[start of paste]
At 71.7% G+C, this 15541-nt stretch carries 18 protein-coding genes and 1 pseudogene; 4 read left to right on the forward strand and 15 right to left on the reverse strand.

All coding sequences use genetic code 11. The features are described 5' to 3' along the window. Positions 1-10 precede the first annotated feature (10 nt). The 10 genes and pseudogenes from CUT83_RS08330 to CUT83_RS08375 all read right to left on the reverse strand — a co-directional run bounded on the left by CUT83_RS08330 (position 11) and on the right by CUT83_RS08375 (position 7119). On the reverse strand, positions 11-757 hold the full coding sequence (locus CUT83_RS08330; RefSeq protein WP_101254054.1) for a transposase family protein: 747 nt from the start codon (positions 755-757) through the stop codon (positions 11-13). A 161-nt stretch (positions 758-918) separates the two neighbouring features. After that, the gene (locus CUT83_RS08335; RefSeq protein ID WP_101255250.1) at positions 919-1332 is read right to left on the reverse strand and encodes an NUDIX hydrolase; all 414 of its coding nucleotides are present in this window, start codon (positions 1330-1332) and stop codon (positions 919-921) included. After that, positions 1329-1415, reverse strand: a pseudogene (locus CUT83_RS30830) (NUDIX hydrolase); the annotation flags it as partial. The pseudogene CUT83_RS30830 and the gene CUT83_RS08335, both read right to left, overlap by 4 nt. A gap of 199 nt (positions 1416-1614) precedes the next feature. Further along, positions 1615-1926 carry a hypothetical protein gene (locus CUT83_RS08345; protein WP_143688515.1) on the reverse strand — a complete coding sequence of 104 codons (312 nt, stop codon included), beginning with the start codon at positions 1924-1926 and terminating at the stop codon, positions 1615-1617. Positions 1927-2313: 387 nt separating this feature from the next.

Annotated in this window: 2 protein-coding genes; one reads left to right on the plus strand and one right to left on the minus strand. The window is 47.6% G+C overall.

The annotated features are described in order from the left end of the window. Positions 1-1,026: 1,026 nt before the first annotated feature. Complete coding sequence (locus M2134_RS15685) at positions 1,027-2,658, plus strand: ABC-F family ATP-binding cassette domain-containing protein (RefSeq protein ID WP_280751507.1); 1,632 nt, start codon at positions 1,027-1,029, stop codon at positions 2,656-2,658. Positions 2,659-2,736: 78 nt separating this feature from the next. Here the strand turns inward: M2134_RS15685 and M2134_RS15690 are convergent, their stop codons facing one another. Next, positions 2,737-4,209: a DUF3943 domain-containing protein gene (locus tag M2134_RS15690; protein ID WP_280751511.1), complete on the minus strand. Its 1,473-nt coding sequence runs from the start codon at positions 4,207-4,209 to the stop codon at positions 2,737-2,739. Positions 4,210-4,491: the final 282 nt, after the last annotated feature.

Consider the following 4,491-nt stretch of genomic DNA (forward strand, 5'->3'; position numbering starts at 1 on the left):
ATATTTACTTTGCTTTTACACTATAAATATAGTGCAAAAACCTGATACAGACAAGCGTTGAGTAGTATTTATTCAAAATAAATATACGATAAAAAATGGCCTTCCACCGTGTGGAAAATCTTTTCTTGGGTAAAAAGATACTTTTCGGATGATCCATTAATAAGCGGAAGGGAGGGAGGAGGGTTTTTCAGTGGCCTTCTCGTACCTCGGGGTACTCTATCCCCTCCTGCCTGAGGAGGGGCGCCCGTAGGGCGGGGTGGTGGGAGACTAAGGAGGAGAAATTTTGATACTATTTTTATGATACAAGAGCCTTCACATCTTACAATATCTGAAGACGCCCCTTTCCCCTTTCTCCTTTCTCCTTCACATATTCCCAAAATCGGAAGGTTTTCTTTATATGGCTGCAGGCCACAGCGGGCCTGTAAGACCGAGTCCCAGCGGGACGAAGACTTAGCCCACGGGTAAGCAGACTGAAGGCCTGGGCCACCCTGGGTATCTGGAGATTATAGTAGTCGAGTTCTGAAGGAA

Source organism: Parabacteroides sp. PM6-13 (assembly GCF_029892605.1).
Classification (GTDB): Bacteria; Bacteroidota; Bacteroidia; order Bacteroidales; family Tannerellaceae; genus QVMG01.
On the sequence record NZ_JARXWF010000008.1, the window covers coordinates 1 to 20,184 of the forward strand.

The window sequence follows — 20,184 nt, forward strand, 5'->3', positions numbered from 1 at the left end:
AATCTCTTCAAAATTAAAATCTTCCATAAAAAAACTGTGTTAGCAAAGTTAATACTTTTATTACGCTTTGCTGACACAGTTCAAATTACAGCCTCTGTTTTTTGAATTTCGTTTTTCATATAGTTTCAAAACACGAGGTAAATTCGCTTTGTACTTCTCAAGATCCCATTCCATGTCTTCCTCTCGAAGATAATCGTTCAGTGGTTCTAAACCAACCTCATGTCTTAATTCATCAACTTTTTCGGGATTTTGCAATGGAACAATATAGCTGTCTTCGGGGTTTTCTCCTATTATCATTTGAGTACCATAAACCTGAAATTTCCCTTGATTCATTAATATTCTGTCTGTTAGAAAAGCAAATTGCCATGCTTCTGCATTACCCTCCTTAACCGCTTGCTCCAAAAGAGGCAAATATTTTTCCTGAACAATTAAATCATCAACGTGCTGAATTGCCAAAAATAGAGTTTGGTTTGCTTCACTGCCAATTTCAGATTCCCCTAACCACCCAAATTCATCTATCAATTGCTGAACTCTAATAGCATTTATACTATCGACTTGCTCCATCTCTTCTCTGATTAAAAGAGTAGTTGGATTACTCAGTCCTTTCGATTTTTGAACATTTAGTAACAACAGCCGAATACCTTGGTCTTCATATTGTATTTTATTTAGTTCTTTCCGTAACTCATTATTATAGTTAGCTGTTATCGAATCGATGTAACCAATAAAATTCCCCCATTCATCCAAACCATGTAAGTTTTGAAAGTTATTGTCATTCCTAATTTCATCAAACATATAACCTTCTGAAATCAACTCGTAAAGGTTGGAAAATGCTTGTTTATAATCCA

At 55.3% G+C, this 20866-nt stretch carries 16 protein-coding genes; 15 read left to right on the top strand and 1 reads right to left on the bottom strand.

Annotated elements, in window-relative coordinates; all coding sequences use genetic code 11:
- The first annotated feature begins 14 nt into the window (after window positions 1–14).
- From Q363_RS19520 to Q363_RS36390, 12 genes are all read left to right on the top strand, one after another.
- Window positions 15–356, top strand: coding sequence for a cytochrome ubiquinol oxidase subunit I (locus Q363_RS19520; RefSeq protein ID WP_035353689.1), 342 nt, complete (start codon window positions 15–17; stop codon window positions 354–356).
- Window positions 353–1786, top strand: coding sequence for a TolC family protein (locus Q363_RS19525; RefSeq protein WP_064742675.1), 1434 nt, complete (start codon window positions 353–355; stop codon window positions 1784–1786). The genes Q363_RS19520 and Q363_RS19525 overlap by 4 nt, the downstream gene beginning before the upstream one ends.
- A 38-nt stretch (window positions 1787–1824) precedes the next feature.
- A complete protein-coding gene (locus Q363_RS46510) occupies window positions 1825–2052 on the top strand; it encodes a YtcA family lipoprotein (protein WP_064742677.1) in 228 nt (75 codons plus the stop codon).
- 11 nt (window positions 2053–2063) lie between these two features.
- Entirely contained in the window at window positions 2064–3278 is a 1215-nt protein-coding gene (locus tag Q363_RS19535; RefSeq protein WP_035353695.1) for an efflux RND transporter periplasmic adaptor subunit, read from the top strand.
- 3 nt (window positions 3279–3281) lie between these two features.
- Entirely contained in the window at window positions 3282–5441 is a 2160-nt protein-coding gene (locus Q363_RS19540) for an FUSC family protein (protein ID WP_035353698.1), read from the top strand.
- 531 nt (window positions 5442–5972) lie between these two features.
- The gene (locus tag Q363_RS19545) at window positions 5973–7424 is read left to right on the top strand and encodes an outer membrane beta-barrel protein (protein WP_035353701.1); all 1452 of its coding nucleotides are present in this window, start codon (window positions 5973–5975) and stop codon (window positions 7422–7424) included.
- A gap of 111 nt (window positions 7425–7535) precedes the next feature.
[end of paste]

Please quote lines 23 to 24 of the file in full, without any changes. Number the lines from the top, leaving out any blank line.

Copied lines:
- Entirely contained in the window at window positions 3282–5441 is a 2160-nt protein-coding gene (locus Q363_RS19540) for an FUSC family protein (protein ID WP_035353698.1), read from the top strand.
- 531 nt (window positions 5442–5972) lie between these two features.